The Election Assistance Commission (EAC) has settled a case brought by a Republican who says he was denied the General Counsel’s job at the agency because of his political affiliation, according to a release yesterday by the government’s internal ethics arm, the Office of Special Counsel (OSC). According to the OSC, the EAC paid “a substantial monetary settlement,” helping it to avoid “protracted litigation.”
Under federal civil service rules, it is illegal to discriminate in hiring based on political affiliation. In late 2008, the 4 EAC Commissioners (2 Republicans and 2 Democrats) agreed to hire the complainant as the Agency’s new General Counsel. After that, according to OSC, two Commissioners (presumably the Democrats), discovered through their own research or from “contacts” that the Complainant was a Republican, and then nixed the appointment.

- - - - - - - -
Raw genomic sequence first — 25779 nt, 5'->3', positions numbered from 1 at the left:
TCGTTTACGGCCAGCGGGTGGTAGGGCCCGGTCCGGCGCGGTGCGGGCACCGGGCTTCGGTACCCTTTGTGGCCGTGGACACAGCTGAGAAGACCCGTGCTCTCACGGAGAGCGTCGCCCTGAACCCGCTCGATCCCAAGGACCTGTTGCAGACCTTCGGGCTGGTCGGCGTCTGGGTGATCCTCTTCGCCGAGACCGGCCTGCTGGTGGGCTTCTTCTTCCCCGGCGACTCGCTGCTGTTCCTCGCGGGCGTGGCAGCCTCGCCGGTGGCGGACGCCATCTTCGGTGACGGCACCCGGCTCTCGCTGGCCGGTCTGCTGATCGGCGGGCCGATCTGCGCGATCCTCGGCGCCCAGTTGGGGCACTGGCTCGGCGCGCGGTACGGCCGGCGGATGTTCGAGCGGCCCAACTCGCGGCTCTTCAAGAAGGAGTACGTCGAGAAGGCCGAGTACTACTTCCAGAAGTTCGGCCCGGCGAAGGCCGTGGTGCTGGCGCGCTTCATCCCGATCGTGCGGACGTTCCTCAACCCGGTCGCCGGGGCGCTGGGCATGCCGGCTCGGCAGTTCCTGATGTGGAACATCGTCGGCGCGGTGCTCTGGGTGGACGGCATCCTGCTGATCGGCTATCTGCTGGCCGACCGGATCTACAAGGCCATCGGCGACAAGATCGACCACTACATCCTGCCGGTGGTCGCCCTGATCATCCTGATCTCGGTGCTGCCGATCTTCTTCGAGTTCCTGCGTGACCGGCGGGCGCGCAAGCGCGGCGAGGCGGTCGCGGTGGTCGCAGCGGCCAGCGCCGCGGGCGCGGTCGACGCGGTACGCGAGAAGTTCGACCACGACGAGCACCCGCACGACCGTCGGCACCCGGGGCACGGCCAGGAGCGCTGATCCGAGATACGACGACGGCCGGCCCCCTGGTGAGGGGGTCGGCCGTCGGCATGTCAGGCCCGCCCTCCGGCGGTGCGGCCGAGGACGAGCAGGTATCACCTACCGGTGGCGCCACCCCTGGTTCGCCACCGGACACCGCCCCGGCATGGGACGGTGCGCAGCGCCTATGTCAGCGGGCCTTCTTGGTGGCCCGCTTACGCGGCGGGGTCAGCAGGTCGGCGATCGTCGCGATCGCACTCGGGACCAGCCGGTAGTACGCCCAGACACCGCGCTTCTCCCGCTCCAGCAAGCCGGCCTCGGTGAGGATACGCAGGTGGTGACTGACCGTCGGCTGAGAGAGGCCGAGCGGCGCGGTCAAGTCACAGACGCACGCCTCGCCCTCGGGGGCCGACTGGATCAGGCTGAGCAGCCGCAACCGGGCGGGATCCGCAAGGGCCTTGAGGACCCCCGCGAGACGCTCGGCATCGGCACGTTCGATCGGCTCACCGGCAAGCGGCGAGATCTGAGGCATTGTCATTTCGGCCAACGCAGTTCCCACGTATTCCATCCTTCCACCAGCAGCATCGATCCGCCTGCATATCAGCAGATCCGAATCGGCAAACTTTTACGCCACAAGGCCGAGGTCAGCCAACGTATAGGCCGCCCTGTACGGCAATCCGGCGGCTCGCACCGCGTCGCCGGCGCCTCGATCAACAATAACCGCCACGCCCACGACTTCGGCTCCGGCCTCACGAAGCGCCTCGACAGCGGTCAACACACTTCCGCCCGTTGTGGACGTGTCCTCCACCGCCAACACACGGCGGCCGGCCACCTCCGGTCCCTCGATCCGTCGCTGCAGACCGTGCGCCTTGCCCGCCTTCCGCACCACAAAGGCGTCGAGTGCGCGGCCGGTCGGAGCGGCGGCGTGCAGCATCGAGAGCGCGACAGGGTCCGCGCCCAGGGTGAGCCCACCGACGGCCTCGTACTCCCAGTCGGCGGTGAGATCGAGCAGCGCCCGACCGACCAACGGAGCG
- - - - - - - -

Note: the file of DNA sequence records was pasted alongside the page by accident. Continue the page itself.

One of those Democratic Commissioners, Gracia Hillman, is slated to become the EAC’s Chair in 2010. The EAC, not to be confused with the Federal Election Commission, implements the Help America Vote Act, adopts voting system guidelines for local and state election officials, and certifies voting systems for use.